Frank E. Moss, former U.S. Senator

Anyone working on health care issues in Congress knows the name Val J. Halamandaris.

Kathleen Gardner Cravedi, former Staff Director of the House Select Committee on Aging

Without your untiring support and active participation, the voices of people advocating meaningful and compassionate health care reform may not have been heard by national leaders.

Michael Sullivan, Former Executive Director, Indiana Association for Home Care

All of us have been members of many organizations and NAHC is simply the best there is. NAHC aspires to excellence in every respect; its staff has been repeatedly honored as the best in Washington; the organization lives by the highest values and has demonstrated a passionate interest in the well-being of patients and providers.

Elaine Stephens, Director of Home Care of Steward Home Care/Steward Health Systems and former NAHC C

Home care increasingly is one of the basic building blocks in the developing system of long-term care.  On both economic and recuperative bases, home health care will continue to grow as an essential service for individuals, for families and for the community as a whole.

Former U.S. Senator Olympia Snowe (R-ME)

NCOA is excited to be part of this great event and honored to have such influential award winners in the field of aging.

National Council of Aging

Health care at home…is something we need more of, not less of.  Let us make a commitment to preventive and long-term care.  Let us encourage home care as an alternative to nursing homes and give folks a little help to have their parents there.

Former President Bill Clinton

NAHC Brief Filed in Overtime Lawsuit at Court of Appeals

April 2, 2015 01:05 PM

The lawsuit challenging the validity of the US Department of Labor rules that would essentially eradicate the longstanding overtime exemptions for companionship services and live-in domestic services under the Fair Labor Standards Act (FLSA) is moving closer to decision at the US Court of Appeals. On March 31, 2015, NAHC and its co-appellees filed their brief in response to the Department of Labor’s appeal of the decision of the U.S. District Court that vacated the Department’s planned rule changes. One more brief will be filed by the Department prior to the oral argument that is scheduled for May 7 in Washington, D.C. A decision is expected in late June or early July based on previous actions of the appellate court.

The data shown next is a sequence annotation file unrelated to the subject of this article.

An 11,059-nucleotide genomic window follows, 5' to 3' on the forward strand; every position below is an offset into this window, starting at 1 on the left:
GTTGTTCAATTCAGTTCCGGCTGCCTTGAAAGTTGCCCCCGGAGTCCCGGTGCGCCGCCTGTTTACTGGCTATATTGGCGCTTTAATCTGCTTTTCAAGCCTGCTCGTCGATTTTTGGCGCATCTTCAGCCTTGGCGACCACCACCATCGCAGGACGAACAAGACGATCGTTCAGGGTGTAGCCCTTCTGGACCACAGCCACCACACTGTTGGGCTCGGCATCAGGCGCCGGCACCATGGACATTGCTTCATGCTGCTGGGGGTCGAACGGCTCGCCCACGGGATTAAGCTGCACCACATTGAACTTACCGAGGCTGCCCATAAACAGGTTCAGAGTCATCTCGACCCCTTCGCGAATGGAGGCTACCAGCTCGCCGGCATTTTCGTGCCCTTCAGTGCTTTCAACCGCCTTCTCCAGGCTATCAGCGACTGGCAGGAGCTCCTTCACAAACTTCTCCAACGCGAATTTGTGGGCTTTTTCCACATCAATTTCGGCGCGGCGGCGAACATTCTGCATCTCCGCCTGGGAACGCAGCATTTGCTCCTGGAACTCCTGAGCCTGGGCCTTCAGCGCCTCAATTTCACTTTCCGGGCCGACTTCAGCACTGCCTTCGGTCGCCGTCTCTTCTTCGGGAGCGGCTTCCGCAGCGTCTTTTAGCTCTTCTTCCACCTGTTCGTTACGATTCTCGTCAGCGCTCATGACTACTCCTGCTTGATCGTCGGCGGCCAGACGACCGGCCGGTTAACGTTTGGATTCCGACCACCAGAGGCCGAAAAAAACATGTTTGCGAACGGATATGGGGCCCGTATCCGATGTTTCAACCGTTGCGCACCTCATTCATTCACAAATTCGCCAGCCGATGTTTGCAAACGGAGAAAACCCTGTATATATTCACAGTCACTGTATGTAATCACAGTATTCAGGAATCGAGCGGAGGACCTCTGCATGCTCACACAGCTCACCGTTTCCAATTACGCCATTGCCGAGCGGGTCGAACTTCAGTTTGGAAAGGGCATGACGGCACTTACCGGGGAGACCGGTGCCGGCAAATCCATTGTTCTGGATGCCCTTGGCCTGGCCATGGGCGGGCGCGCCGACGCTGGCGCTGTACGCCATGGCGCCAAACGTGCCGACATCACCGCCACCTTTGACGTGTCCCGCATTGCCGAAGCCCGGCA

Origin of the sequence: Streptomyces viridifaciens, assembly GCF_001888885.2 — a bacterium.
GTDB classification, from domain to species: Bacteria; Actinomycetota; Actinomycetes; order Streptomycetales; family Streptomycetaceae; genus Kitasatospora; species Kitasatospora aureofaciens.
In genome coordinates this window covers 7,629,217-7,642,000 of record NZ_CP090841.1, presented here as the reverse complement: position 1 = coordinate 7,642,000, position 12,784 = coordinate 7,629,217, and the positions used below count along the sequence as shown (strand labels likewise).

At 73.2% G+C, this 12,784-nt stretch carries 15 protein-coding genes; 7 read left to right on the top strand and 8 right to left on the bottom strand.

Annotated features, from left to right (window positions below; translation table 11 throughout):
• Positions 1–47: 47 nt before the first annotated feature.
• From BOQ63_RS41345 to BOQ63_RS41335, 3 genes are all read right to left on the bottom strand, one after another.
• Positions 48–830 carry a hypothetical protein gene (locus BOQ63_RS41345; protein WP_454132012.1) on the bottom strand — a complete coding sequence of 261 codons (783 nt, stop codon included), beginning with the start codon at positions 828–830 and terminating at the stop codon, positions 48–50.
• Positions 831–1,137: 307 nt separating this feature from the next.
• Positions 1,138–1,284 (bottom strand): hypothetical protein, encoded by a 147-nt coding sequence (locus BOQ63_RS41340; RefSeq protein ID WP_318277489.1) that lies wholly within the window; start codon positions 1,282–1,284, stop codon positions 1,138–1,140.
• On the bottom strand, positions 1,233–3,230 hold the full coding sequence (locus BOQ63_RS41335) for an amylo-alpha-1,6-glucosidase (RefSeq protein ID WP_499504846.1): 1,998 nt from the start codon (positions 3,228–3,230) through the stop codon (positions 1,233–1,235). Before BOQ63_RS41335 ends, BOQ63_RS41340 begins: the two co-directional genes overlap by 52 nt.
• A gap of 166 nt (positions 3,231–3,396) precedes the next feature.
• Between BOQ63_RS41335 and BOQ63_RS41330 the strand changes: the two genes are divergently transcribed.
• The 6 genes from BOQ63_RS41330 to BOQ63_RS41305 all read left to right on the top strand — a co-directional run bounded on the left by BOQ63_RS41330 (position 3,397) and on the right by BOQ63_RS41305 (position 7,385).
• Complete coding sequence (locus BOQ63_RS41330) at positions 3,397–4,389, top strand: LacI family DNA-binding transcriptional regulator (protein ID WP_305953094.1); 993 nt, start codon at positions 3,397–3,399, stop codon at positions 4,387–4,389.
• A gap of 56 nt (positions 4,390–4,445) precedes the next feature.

The NAHC brief argues that the District Court ruling properly vacated the regulations, finding them to be in violation of the plain language of the FLSA. Specifically, the brief argues that the FLSA language exemption “any employee” performing companionship services or live-in care does not permit the Department of Labor (DoL) to exclude employed by home care companies thereby limiting the exemptions to workers directly employed by the consumer. Further, NAHC argues that the change in definition of “companionship services” is also in conflict with the FLSA plain language. The challenged rule would limit the amount of personal care that could be provided to no more than 20% in combination with housekeeping services. However, as expressed in the brief, “care” is the only reference Congress used in 1974 when it created the exemption in the FLSA.

As an alternative argument, the brief explains that the rule changes are also “arbitrary and capricious interpretations of the exemptions.  NAHC argues that it is irrational to claim that Congress gave the Department the authority to redefine the exemptions to the extent that 90% or more (DoL admits to 90-98%) of the employees currently subject to the exemption would no longer be exempt.  In addition, NAHC argues that there have been no changes in the nature of the personal care work done for the elderly and infirm to justify the rule change. DoL argues that the change is valid because of the growth in the home care industry. NHC replies that the very purpose of the exemptions as established by Congress in 1974 was to make home care affordable as an alternative to institutional care. The growth of home care means that the exemptions are working.

It is expected that NAHC and its co-appellees will gain the support of several “friend of the court” briefs. The likely supporters include Members of Congress, several disability rights advocacy groups, and some state Medicaid programs.

For those interested in a copy of the brief, it is accessible here.